Stroll along the streets of Telok Ayer, where quaint shophouses stand in sharp contrast to the modern skyscrapers in the background. These charming spots house some delightful restaurants, where mouth-watering dinner ideas can be found.
From the moose wall mural painted by the head chef to cast-iron table legs repurposed from sewing machines and menus made by stamping words on kraft paper, the industrial furnishing of this hidden restaurant along Telok Ayer is unique with quirky personalised details. The Moosehead menu is just as alternative as the décor, featuring unconventionally tasty pairings like seared watermelon with feta and watercress, and chargrilled dates wrapped in bacon. With its ever-changing menu of innovative Mediterranean fare, curious fans make return visits to be treated to new creations. Don’t forget to end your meal with a drink—their bar stocks a fine selection of boutique and mainstream wines.
FYR Cycene Ond Drinc
This restaurant takes inspiration from caveman cooking, and its name translates to “Fire Kitchen And Drink” in Old English. Fyr, best known for cooking their food with lychee wood in a Josper charcoal grill, brings that reputation to their interior, too. Be sure to check out the whimsical fire-themed cartoon paintings depicting the etymology of fire on the walls. There are some appetizing must-try highlights on the menu, which offers European cuisine with Asian fusion. A well-loved favourite, the red snapper is deboned and served whole, made with plenty of sambal belachan (pounded shrimp paste).
The Market Grill
A meat and seafood lovers paradise, The Market Grill has a décor that’s a cross between a traditional butchery and a quaint diner. For an entertaining way to enjoy your meal, choose the bar seats by the open kitchen and watch as the chef works his magic. The presentation of their food is charmingly rustic, allowing the taste to take the spotlight. From the chargrilled whole lobster with garlic butter and a touch of lemon to the tender and juicy Black Angus beef bavette or the delicious (but perhaps slightly unconventional) frog legs, every dish you order surprises you with its toothsome flavour.
With an interior inspired by a blacksmith’s studio, this American smokehouse oozes rustic industrial-chic. The low-lit space has casual communal tables and a dedicated room for charcuterie, too. As its name suggests, Meat Smith is popular for their authentic BBQ meats, smoked with lychee and jarrah wood in smokers flown in from the United States. The smokehouse is also known for their infamous picklebacks—a shot of whiskey spiked with pickle juice.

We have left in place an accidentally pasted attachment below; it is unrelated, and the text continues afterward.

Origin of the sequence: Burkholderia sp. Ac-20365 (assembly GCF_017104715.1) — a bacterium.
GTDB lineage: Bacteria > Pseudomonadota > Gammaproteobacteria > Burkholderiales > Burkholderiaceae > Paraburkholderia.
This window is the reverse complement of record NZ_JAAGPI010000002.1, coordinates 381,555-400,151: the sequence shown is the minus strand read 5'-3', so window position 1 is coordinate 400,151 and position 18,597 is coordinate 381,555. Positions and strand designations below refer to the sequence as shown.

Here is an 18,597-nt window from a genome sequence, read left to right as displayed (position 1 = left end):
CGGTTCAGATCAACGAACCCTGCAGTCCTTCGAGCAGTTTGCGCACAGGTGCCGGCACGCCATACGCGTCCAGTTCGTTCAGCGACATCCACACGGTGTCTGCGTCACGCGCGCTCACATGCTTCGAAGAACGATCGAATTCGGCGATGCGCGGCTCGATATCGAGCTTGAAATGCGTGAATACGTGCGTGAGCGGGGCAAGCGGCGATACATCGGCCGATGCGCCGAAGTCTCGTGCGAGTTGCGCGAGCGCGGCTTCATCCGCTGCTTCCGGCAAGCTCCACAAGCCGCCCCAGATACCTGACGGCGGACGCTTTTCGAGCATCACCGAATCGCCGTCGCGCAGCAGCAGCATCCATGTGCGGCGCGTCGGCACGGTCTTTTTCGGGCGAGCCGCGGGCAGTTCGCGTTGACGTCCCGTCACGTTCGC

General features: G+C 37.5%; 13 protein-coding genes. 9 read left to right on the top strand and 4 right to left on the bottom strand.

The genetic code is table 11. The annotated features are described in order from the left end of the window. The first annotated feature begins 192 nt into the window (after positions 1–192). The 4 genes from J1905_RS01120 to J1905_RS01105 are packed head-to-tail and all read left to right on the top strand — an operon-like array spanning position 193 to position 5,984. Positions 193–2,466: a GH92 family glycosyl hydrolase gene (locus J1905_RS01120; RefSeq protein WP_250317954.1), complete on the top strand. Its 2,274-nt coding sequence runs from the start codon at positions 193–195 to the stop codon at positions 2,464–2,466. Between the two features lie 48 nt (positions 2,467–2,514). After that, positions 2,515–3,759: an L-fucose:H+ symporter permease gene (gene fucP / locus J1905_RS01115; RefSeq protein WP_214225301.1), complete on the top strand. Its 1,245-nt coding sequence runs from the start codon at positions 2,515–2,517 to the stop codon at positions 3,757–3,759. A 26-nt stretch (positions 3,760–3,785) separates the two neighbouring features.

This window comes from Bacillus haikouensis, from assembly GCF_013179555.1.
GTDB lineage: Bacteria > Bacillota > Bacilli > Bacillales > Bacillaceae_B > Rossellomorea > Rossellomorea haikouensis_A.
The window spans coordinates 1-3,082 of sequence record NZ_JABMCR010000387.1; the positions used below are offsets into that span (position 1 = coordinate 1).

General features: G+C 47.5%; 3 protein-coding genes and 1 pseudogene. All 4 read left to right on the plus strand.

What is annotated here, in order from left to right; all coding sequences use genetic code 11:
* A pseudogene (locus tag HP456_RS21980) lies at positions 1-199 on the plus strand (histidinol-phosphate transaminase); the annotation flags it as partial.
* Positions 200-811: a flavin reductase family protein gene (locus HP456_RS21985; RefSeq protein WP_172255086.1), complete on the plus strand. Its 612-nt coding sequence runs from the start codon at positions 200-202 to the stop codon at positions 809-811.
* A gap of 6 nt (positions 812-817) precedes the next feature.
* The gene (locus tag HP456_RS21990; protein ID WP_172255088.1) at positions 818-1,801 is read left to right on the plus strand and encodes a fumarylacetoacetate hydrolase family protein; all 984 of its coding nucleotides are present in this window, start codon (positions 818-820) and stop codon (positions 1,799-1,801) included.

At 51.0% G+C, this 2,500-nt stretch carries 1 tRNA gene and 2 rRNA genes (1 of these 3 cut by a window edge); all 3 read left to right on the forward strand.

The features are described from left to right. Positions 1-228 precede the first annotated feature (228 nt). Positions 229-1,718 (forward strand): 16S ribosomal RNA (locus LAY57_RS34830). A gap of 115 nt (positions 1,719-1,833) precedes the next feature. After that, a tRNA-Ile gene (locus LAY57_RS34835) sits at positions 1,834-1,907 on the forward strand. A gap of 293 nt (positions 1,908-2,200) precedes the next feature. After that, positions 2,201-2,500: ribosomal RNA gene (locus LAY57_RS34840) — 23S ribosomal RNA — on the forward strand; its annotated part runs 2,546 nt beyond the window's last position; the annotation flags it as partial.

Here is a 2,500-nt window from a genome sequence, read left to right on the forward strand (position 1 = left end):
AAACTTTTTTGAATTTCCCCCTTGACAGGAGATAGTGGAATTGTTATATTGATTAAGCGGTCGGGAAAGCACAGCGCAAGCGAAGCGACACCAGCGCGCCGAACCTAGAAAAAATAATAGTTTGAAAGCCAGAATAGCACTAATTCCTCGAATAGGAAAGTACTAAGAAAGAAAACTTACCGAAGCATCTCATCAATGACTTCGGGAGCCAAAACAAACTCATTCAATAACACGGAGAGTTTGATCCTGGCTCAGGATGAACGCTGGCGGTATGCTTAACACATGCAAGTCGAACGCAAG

Zott’s True Alps
This is the city’s premier restaurant serving traditional and novel interpretations of Alpine cuisine, a perfect cure when you’re looking for dinner ideas. The interior of Zott’s evokes a classy yet dark vibe, with elaborate art pieces along the brick walls, an eerily realistic cow portrait keeping bathroom visitors company, and a massive taxidermy ox (once the owner’s pet) guarding the open kitchen. Each dish is an exquisite gastronomic creation. The swordfish carpaccio consists of thinly sliced marinated swordfish served with what appears to be an apple, but reveals itself to be frozen apple purée that dissolves on your tongue.
As you walk into this restaurant, you are instantly transported to Italy’s country-side villa atmosphere—walls are adorned with vintage-looking mirrors and framed pictures. No Menu is a family-run Italian business headed by Michelin-starred chef Osvaldo Forlino, where guests are personally welcomed by one of his family members. Leave the dinner ideas in their hands, and you are sure to leave well-fed and delighted. Their signature “no menu” set is a distinctive concept. Simply state your eating preferences and let Forlino surprise you with more than 10 dishes. They also offer an a la carte menu for your liking. Truly a one-of-a-kind restaurant, everything from the foccacia to the burrata excites your palate with authentically Italian cookery.